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As Bibles go, King James still doth lead

A copy of the King James Bible is displayed earlier this month at the London Library. (Associated Press)
A copy of the King James Bible is displayed earlier this month at the London Library. (Associated Press)

LONDON – Every Sunday, the majestic cadences of the King James Bible resound in Her Majesty’s Chapel Royal in London, in scattered parish churches in Britain and in countless chapels, halls and congregations around the world.

You may also hear it in a pub or on a street – “the skin of my teeth,” “the root of the matter,” and “turned the world upside down” – or listening to the lyrics of Handel’s “Messiah.”

Still a best-seller, the King James Bible is being celebrated on its 400th anniversary as a religious and literary landmark and formative linguistic and cultural influence on the English-speaking world.

You don’t have to be a believer to appreciate it. When Britain’s most famous atheist, the evolutionary biologist Richard Dawkins, read a chapter from the Book of Ruth for a YouTube Bible project, he said “It is important that religion should not be allowed to hijack this cultural resource.”

The celebrations may be tempered by a sense of loss – the decline of churches, a lack of awareness of the King James Bible’s legacy – yet that legacy has more than fulfilled the goal set by its team of translators.

“Truly, good Christian reader, we never thought from the beginning, that we should need to make a new translation, nor yet to make of a bad one a good one … but to make a good one better, or out of many good ones, one principal good one,” the translators said in a preface to the first edition.

James VI of Scotland, who also became King James I of England in 1603, took a keen interest in religion. James, in the estimation of historian Christopher Hill, was “a learned man, shrewd and pedantic rather than original.”

James summoned a conference at Hampton Court Palace near London in 1604, hoping to thrash out differences between Church of England bishops and Puritans.

Failing to make progress on other issues, Puritan leader John Reynolds proposed a new translation and, as a contemporary account says, “hereupon did his Majestie begin to bethink himself of the good that might ensue.”

The translation – the Old Testament from Hebrew, the New Testament from Greek – was assembled by 47 translators in six committees working in London, Oxford and Cambridge, and it emerged seven years later at a propitious moment.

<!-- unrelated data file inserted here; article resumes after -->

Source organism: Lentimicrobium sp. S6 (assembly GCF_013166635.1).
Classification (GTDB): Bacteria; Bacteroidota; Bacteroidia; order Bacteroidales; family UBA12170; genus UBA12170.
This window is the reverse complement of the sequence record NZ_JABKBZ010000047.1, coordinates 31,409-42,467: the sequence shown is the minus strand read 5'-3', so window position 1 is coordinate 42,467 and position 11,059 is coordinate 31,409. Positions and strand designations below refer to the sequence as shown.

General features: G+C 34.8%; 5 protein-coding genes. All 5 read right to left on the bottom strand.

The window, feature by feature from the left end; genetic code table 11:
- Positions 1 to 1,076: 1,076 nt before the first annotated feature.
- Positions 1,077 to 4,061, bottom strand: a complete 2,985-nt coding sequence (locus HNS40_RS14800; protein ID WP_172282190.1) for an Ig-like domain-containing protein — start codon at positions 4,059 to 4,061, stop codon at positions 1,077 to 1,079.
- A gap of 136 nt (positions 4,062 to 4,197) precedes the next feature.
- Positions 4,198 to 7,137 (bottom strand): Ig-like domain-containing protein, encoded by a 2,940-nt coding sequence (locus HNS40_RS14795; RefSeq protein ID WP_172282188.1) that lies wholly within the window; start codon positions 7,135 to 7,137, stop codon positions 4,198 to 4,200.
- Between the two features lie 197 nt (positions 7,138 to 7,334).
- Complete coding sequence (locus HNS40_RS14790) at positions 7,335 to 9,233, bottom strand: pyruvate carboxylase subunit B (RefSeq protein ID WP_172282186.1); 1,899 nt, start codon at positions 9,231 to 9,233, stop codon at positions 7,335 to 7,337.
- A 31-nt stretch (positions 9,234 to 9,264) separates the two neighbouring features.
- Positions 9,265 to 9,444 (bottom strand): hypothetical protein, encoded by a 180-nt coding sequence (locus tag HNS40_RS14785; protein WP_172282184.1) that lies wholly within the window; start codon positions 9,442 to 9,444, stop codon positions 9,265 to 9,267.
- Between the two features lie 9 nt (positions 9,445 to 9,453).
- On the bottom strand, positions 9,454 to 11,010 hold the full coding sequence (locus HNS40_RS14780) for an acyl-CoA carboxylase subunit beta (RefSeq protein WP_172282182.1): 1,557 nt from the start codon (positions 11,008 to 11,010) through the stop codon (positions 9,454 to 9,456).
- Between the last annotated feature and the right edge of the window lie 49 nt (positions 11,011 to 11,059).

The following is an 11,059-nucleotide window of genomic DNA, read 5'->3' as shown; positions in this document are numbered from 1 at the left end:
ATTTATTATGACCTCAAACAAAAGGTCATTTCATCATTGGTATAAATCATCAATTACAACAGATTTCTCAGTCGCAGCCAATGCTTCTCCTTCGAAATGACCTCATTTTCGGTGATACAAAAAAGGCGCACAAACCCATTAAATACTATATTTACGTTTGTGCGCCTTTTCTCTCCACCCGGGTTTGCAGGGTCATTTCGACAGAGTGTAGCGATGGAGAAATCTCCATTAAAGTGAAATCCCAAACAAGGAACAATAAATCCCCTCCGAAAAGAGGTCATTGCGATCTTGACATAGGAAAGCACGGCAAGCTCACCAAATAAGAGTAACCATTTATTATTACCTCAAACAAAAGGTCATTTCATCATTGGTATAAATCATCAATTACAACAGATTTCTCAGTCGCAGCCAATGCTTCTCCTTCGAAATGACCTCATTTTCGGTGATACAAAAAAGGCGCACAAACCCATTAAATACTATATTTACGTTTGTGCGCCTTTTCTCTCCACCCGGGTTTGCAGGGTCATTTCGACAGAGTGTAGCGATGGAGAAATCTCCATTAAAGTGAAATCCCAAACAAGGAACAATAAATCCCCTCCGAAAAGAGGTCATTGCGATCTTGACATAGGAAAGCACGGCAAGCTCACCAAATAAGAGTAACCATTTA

“English was in a particularly fluid state. Both the works of Shakespeare and the King James Bible appeared around this formative time and stamped their imprint on the newer forms of the language,” said Alister McGrath, professor of theology, ministry and education at King’s College, London.

The date in 1611 when the first edition emerged from the press is uncertain – many celebrate anniversary on May 2.

The King James Version was more of a popularizer than an innovator in forming the English language.

“No other translation reached so many people over so long a period as King James. And this probably explains why so many of its usages entered public consciousness,” David Crystal, honorary professor of linguistics at the University of Wales, wrote in his book, “Begat: The King James Bible and the English Language.”

Crystal traced 257 expressions in modern English which are in the King James Version, but only 18 were newly minted. The rest originated in earlier versions. Among the KJV’s unique contributions are “east of Eden,” “how are the mighty fallen,” “beat their swords into plowshares,” “get thee behind me,” and “a thorn in the flesh.”

Though many translations are now permitted in the Church of England, some parishes cling to the King James Bible. The Scriptures may be available in dozens of languages at the click of a mouse, but legions of today’s readers, believer and nonbeliever alike, find more solemnity in “For dust thou art, and to dust shalt thou return” than in the Good News Bible’s “you were made of soil, and you will become soil again.”


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